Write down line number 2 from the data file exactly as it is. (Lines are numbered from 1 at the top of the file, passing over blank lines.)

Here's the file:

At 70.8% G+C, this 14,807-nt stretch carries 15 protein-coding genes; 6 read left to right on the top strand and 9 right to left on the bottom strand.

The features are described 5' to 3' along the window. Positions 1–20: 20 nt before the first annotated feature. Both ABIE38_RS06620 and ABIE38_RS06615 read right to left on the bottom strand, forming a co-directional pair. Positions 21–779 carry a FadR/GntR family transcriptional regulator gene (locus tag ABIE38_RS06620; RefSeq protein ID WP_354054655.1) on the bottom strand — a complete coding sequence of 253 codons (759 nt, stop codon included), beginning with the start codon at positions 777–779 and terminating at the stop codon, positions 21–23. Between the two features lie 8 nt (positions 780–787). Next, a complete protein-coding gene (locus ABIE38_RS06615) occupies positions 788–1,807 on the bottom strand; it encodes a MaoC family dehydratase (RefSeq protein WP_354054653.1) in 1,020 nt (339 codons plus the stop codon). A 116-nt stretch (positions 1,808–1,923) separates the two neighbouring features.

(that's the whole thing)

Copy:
The features are described 5' to 3' along the window. Positions 1–20: 20 nt before the first annotated feature. Both ABIE38_RS06620 and ABIE38_RS06615 read right to left on the bottom strand, forming a co-directional pair. Positions 21–779 carry a FadR/GntR family transcriptional regulator gene (locus tag ABIE38_RS06620; RefSeq protein ID WP_354054655.1) on the bottom strand — a complete coding sequence of 253 codons (759 nt, stop codon included), beginning with the start codon at positions 777–779 and terminating at the stop codon, positions 21–23. Between the two features lie 8 nt (positions 780–787). Next, a complete protein-coding gene (locus ABIE38_RS06615) occupies positions 788–1,807 on the bottom strand; it encodes a MaoC family dehydratase (RefSeq protein WP_354054653.1) in 1,020 nt (339 codons plus the stop codon). A 116-nt stretch (positions 1,808–1,923) separates the two neighbouring features.